Plans have been unveiled for a towering public sector hub which could become the new home of Sunderland City Council.
Last year, council bosses announced plans to move Sunderland Civic Centre to the Vaux site in a bid to replace its HQ with a smaller, more cost-effective base.
Two other options were originally presented alongside the Vaux move, including refurbishing the existing civic centre or moving to Holmeside.
But council bosses opted for the Vaux site, which they said carried the lowest level of risk to services alongside being £4.7million cheaper than revamping its current offices.
This week, a planning application was lodged for seven-storey and six-storey buildings on the site near Keel Square.
The new plans are linked to ‘phase two’ of development on the Vaux site, which is being led by the council’s development partnership Siglion.
New plans include a 18,075 sqm business hub with ‘civic-related uses’, office space, a medical centre, a creche, a cafe/restaurant and a roof terrace.
If approved, construction could start later this year, with buildings offering a range of council and public services, alongside a new road link to Cumberland Street.
The hub’s ground floor is set to host customer service points, a cafe and a ‘debating chamber’ while other floors will provide office space.
And designs aim to take inspiration from historic buildings in the area in the nearby Bishopwearmouth Conservation Area.
Sunderland City Council’s leader, Coun Graeme Miller, speaking at full council last week, confirmed the site could be called the “City Hall and Public Sector Hub”.
He added the council’s childrens’ services agency Together for Children, youth offending team and Department of Work and Pensions are planning to move to the site.
If a business case is approved for the move, 1,200 council employees will relocate to building and work alongside a number of public sector organisations.
The hub will include a small amount of commercial space, new footpaths, cycle bays and extra parking provided on the wider site.
To meet council targets to reduce energy consumption and carbon emissions, the new building could also use solar hot water heating.
A planning statement adds: “The building has been designed into three distinctive sections, which relates to the makeup of buildings within the existing urban area.
“To reflect that the building shares a frontage to the city centre and therefore is required to be contemporary yet in-keeping of the existing urban grain.”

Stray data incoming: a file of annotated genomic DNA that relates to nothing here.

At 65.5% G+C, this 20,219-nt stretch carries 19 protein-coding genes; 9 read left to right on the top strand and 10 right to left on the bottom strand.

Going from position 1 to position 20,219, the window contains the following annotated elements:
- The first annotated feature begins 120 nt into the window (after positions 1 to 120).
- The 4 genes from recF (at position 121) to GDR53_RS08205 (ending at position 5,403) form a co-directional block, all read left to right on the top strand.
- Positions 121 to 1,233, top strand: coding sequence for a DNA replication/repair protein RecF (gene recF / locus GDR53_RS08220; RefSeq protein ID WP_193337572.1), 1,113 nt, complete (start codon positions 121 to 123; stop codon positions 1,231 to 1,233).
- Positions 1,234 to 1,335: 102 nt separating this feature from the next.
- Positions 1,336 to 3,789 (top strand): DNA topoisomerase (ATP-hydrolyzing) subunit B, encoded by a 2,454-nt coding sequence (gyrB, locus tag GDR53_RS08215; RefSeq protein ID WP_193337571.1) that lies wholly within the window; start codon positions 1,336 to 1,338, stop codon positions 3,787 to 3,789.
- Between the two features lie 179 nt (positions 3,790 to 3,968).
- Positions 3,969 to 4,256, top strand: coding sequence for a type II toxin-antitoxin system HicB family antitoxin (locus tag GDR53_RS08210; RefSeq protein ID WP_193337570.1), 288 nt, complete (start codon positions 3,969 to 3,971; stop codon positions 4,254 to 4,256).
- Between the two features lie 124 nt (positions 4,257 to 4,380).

A cabinet report, due to be discussed next week, states the ‘civic centre replacement’ is expected to cost £41.381million in capital funding, with £2.274million set aside for 2019/20.
It adds the remaining project funds of £39.1million will spent over the following four financial years – 2020/21 to 2023/24.
The Vaux Brewery closed in 1999 bringing more than 150 years of brewing history to an end in the region.
After remaining dormant for almost two decades, planning permission was granted the first building on the site, The Beam, in 2015.
While building ground to a halt following the collapse of construction giant Carillion, works were continued by North East firm Tolent.
In recent weeks, council bosses announced that the £20million building is set for completion in March, with the first tenants set to move in in April.
The wider Vaux development aims to provide 19 buildings including office, hotel, restaurant and exhibition centre uses, parking and public realm spaces.
Chief executive of Siglion, John Seager, said: “It’s fantastic that, with weeks to go until we open our first building on site, The Beam, we are already in a position to look ahead to phase two and submit a planning application.
“This second building will provide an extremely flexible space made up of two buildings connected by a glass atrium with an ability to accommodate many types of different occupiers.
“Vaux will play a critical role in the regeneration of the whole city centre – so it is important that the second building – much like the first – is a space that can deliver a modern, efficient healthy, workplace, as well as a place that the public can enjoy.
“Working with (architects) FaulknerBrowns, we have been able to design a space that – like The Beam- raises the bar in the city and we are very hopeful that we will be on-site soon and getting this new development underway.”
If approved, the plans are also expected to provide a space large enough to accommodate up to 1,900 people, by 2021.
The public can comment on the ‘public sector hub’ plans until Tuesday, February 26 by writing to the council or commenting on its planning portal.
A final decision on the plans is also expected by Tuesday, May 7.
For more information, visit www.sunderland.gov.uk/online-applications and search planning ref: 19/00188/FU4
Caption: Vaux Site, Sunderland Picture: Google Maps
Caption: Artist impressions of proposed public sector hub at Sunderland’s Vaux site. View from Keel Square Picture: Siglion
Caption: Artist impressions of proposed public sector hub at Sunderland’s Vaux site. View of internal atrium Picture:Siglion
Caption: Sunderland City Council leader Graeme Miller
Chris Binding , Local Democracy Reporting Service